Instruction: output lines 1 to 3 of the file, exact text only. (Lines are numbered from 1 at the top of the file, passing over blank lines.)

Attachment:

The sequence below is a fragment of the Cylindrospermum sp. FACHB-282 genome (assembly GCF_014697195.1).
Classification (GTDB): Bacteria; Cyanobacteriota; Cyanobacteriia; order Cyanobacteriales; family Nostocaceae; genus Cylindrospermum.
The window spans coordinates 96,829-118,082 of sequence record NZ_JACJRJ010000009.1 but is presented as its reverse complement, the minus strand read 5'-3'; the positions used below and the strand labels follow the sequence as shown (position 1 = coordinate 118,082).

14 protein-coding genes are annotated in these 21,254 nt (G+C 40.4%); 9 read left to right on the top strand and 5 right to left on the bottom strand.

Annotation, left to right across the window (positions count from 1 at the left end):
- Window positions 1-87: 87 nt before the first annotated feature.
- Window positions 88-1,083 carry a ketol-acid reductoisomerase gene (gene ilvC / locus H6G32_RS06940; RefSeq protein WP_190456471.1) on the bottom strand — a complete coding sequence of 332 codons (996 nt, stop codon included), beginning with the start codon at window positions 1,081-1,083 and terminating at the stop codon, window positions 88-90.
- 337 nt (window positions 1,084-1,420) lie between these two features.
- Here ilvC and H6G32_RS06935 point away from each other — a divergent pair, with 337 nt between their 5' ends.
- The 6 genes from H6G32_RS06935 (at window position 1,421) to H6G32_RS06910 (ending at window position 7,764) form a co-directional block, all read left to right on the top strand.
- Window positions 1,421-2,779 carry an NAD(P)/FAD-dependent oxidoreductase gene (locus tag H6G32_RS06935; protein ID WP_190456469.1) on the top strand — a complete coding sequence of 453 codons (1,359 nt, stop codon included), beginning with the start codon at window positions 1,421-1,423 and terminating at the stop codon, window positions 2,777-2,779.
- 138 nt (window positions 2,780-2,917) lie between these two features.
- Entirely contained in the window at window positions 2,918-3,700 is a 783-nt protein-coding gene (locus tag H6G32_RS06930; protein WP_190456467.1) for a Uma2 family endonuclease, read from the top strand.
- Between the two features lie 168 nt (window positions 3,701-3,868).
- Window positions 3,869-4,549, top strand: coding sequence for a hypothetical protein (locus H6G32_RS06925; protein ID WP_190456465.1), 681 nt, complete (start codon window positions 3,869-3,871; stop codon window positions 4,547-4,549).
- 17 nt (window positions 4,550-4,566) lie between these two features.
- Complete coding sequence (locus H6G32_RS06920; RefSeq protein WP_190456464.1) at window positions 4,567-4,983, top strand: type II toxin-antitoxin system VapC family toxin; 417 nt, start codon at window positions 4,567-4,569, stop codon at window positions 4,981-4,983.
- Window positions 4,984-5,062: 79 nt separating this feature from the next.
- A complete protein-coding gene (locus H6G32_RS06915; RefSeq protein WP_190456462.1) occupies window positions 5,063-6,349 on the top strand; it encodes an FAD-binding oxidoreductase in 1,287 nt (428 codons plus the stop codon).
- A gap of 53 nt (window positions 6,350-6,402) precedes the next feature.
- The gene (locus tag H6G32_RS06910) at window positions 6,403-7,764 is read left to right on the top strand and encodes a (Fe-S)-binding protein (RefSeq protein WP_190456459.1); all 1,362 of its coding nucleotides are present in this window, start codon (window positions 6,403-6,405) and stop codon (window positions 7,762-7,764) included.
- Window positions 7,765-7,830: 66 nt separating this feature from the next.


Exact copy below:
The sequence below is a fragment of the Cylindrospermum sp. FACHB-282 genome (assembly GCF_014697195.1).
Classification (GTDB): Bacteria; Cyanobacteriota; Cyanobacteriia; order Cyanobacteriales; family Nostocaceae; genus Cylindrospermum.
The window spans coordinates 96,829-118,082 of sequence record NZ_JACJRJ010000009.1 but is presented as its reverse complement, the minus strand read 5'-3'; the positions used below and the strand labels follow the sequence as shown (position 1 = coordinate 118,082).